In Berry v. Queen the Maryland Court of Appeals held that the cost of getting a rental car must be covered under the uninsured motorist component of auto insurance policies. This is a significant decision that will impact any Maryland drivers who get in an accident with an uninsured driver.
What Were the Facts in Berry v. Queen?
This was actually 2 cases involving the same issue that were consolidated for purposes of the opinion on appeal. The underlying facts of the cases had no real impact on the court’s analysis or decision, but they are worth a brief overview.
In the first case, Misc. No. 10., a man in St. Mary’s County had an auto insurance policy with State Farm that did not include the optional rental car coverage. He was struck by a driver with no insurance and had to get a rental car while his vehicle was being repaired. He submitted a $300 claim for the cost of the rental to State Farm under the property damage section of his UIM coverage. State Farm denied that claim which led the insured to file a class action suit in Circuit Court. State Farm removed the case to federal court and filed a motion to dismiss. The U.S. District Court for the District of Maryland denied the motion to dismiss and then submitted a certified question of state law to the Maryland Court of Appeals.
The second case, Misc. No. 63, also involved a UIM claim with State Farm. In this case, however, State Farm paid for 80% of the insured’s rental car expense. State Farm refused to pay for the remaining 20% and the insured filed a complaint with the Maryland Insurance Administration (“MIA”). The MIA held an administrative hearing and concluded that State Farm’s refusal to pay the 20% was in violation of Md. Code Ann., Ins. §§ 4-113 and 27-303(2). State Farm appealed for judicial review of this decision. The Circuit Court for Baltimore City overruled the MIA administrative decision and held in favor of State Farm. The MIA appealed and the Court of Appeals reached down and granted certiorari while the case was still pending in the COSA.
The Court’s Holding and Reasoning
The legal issue presented to the court in this case was clear and straightforward. Maryland has an Uninsured Motorist Statute Md. Code Ann., Ins. § 19-509 (the “UIM Statute”) that requires all auto insurance polices to provide coverage for damages caused by uninsured drivers. The question for the Court in this case was whether the UIM Statute required insurance companies to provide UIM coverage for loss of use damages (i.e., rental car expenses).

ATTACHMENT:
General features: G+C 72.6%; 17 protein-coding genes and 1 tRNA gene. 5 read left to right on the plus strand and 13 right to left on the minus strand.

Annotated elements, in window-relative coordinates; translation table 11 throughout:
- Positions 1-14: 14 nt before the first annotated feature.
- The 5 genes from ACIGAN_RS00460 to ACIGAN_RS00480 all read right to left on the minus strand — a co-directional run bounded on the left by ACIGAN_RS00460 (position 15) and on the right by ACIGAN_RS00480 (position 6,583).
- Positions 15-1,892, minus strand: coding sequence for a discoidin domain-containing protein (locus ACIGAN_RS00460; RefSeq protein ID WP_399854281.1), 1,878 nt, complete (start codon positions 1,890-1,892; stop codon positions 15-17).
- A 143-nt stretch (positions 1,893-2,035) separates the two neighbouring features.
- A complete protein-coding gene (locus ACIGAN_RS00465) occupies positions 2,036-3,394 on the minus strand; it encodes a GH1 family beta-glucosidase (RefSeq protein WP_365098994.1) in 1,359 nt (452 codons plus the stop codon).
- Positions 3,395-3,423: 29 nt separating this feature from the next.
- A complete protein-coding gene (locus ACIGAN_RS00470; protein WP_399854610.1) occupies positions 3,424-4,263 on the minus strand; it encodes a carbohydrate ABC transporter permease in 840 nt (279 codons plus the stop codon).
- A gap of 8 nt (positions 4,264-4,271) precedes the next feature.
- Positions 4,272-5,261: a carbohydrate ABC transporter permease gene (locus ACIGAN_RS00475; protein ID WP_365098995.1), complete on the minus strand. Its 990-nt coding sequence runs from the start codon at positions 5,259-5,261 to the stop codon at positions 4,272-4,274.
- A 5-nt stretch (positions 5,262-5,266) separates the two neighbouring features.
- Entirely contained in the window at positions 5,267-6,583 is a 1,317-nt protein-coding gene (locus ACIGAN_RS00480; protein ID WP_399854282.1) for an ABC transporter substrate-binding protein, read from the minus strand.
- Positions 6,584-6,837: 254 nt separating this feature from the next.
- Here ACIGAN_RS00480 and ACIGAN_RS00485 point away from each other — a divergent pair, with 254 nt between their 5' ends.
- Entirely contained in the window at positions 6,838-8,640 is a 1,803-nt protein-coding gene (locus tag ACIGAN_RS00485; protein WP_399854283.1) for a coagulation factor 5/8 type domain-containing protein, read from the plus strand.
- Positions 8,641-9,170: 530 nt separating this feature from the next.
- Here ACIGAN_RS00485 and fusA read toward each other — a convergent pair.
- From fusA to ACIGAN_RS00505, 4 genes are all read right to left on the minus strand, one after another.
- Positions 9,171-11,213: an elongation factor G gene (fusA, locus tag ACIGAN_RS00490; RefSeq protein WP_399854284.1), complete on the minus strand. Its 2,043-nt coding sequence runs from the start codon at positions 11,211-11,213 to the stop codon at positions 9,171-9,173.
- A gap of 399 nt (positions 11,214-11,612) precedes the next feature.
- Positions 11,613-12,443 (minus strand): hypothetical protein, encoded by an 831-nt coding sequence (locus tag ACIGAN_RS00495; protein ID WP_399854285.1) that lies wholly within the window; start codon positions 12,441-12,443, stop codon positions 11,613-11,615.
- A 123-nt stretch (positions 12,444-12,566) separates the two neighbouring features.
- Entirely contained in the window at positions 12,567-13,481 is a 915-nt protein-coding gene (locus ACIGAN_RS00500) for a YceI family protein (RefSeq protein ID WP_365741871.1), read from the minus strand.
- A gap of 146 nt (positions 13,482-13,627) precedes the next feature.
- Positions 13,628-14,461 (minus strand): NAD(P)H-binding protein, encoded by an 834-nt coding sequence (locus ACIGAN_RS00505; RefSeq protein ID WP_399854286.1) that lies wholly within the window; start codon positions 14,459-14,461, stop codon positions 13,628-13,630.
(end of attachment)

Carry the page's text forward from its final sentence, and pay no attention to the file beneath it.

State Farm argued that the language of the UIM Statute does not require coverage for loss of use simply because the terms “loss of use” or “rental car coverage” are not specifically found in the language of the statute. In State Farm’s view, those terms must explicitly appear in the UIM Statute in order for rental car coverage to be required. Counsel for MIA argued that the UIM Statute refers to “damage to property” and that term is recognized to include loss of use damages. They argued that this interpretation was support by case law and the UIM Statute’s underlying purpose.
What does damage to property mean?
The Court’s holding relied entirely on its interpretation of the phrase “damage to property” in the UIM Statute. First, the Court referenced the dictionary definitions of the words “damage” and “property.” Based on this analysis, the Court concluded that the phrase “damage to property” means that “the lawful owner is deprived of the ability to apply the object in a manner that he or she desires[.]”
Next, the court went on to look at some early case law illuminating the types of damages encompassed by the term “damage to property.” The court discussed 2 cases in particular: Washington Baltimore & Annapolis Electric Railway Co. v. William A. Fingles, Inc., 135 Md. 574 (1920) and Taylor v. King, 241 Md. 50 (1965). In Fingles, the term “damage to property” was held to include both the cost or repairing the property and the “value of the use of the property during the time it would take to repair.” In the Taylor case, damage to property in an auto accident context was held to include “a reasonable allowance for loss of use of the vehicle.”
Finally the court also relied on its decision in D’Ambrogi v. Unsatisfied Claim & Judgment Fund, 269 Md. 198 (1973). In D’Ambrogi, the court held that loss of use damages were covered under the predecessor to Maryland’s current UIM Statute.
Based on these prior cases, as well as the general intent and purpose behind the UIM Statute, the court held that the phrase “damage to property” in the UIM Statute includes loss of use damages. Under this holding, UIM coverage must fully cover rental car expenses even if they are not otherwise covered under the general insurance section of the policy. Applying this ruling to the underlying cases, the Maryland high court concluded that State Farm was obligated to cover the rental car expenses.
What Berry v. Queen Means for Accident Victims?
Not surprisingly, I enthusiastically agree with the court’s decision in this case. This decision is a well-deserved victory for the rights of Maryland drivers. The whole idea behind uninsured motorist coverage is to protect good, responsible drivers who pay for insurance like they are supposed to. This decision from the Court of Appeals helps to further that goal by making sure UIM covers rental car expenses.